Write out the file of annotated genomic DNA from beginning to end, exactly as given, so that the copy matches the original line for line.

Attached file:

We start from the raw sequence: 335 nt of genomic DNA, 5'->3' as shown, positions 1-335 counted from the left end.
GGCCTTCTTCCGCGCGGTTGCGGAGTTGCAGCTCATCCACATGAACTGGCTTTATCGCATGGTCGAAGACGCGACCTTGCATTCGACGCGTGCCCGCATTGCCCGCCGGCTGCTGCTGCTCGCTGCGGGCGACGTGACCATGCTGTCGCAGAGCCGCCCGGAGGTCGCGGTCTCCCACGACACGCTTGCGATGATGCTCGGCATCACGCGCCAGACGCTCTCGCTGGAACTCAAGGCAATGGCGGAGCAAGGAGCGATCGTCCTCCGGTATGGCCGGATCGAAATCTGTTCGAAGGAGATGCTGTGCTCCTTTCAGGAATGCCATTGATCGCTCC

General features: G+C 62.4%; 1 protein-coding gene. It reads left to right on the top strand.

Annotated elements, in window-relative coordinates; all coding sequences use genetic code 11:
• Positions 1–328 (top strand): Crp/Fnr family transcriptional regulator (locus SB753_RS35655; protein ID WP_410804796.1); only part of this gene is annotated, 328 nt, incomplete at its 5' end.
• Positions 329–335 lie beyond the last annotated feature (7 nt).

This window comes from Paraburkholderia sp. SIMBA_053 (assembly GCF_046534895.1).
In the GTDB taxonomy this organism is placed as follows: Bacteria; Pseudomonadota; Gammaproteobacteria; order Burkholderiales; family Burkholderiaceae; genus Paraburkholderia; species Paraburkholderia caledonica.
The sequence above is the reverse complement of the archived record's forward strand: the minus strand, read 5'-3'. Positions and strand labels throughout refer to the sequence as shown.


We start from the raw sequence: 335 nt of genomic DNA, 5'->3' as shown, positions 1-335 counted from the left end.
GGCCTTCTTCCGCGCGGTTGCGGAGTTGCAGCTCATCCACATGAACTGGCTTTATCGCATGGTCGAAGACGCGACCTTGCATTCGACGCGTGCCCGCATTGCCCGCCGGCTGCTGCTGCTCGCTGCGGGCGACGTGACCATGCTGTCGCAGAGCCGCCCGGAGGTCGCGGTCTCCCACGACACGCTTGCGATGATGCTCGGCATCACGCGCCAGACGCTCTCGCTGGAACTCAAGGCAATGGCGGAGCAAGGAGCGATCGTCCTCCGGTATGGCCGGATCGAAATCTGTTCGAAGGAGATGCTGTGCTCCTTTCAGGAATGCCATTGATCGCTCC

General features: G+C 62.4%; 1 protein-coding gene. It reads left to right on the top strand.

Annotated elements, in window-relative coordinates; all coding sequences use genetic code 11:
• Positions 1–328 (top strand): Crp/Fnr family transcriptional regulator (locus SB753_RS35655; protein ID WP_410804796.1); only part of this gene is annotated, 328 nt, incomplete at its 5' end.
• Positions 329–335 lie beyond the last annotated feature (7 nt).

This window comes from Paraburkholderia sp. SIMBA_053 (assembly GCF_046534895.1).
In the GTDB taxonomy this organism is placed as follows: Bacteria; Pseudomonadota; Gammaproteobacteria; order Burkholderiales; family Burkholderiaceae; genus Paraburkholderia; species Paraburkholderia caledonica.
The sequence above is the reverse complement of the archived record's forward strand: the minus strand, read 5'-3'. Positions and strand labels throughout refer to the sequence as shown.